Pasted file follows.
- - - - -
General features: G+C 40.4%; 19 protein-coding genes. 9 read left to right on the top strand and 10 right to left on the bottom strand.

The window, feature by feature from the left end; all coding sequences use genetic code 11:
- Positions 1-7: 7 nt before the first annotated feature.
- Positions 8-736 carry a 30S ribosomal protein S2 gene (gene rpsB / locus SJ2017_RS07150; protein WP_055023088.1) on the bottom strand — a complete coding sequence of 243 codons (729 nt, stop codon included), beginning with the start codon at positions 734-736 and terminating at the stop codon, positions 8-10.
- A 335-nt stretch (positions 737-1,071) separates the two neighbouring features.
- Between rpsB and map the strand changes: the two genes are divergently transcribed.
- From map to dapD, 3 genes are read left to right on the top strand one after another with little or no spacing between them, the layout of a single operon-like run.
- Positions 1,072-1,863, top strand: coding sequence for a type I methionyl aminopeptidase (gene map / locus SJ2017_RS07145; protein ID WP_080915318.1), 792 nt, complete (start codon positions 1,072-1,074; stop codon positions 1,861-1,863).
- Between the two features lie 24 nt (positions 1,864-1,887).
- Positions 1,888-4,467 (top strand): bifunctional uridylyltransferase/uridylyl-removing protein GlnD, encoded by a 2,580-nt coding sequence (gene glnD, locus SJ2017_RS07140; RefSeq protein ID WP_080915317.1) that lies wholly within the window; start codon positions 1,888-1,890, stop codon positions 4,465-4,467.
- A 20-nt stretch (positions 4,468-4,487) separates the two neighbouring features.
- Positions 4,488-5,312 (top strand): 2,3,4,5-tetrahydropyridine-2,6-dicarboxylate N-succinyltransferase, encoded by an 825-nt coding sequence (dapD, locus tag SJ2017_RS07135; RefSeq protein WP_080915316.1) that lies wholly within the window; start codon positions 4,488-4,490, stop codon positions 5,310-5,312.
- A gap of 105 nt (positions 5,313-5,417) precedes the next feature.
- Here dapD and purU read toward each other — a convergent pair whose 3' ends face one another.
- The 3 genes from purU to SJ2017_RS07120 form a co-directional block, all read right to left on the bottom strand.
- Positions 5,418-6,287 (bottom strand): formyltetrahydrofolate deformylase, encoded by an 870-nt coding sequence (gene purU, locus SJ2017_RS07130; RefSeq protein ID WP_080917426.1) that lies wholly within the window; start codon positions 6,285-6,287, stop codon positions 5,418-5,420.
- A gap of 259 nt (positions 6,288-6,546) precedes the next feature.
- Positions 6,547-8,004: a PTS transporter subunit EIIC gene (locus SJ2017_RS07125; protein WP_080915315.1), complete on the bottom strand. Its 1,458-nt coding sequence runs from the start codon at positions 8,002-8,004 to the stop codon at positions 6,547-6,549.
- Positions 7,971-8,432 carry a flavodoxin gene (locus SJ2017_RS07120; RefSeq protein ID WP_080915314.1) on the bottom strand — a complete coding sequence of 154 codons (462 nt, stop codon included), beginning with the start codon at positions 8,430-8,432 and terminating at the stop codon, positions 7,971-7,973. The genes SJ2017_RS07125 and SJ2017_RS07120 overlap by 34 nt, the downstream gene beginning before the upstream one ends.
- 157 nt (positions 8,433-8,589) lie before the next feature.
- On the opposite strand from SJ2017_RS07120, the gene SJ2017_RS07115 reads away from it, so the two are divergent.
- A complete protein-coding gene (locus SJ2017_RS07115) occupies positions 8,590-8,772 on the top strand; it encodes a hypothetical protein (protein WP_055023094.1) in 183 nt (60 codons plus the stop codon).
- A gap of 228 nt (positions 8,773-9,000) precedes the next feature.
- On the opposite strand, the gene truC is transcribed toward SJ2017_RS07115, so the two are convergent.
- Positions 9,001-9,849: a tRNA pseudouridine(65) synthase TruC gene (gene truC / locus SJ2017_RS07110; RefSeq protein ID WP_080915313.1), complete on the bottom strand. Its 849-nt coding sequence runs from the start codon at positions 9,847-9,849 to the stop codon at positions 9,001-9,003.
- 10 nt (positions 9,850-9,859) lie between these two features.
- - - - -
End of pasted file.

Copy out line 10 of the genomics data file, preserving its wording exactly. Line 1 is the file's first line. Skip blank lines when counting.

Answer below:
- Positions 1,888-4,467 (top strand): bifunctional uridylyltransferase/uridylyl-removing protein GlnD, encoded by a 2,580-nt coding sequence (gene glnD, locus SJ2017_RS07140; RefSeq protein ID WP_080915317.1) that lies wholly within the window; start codon positions 1,888-1,890, stop codon positions 4,465-4,467.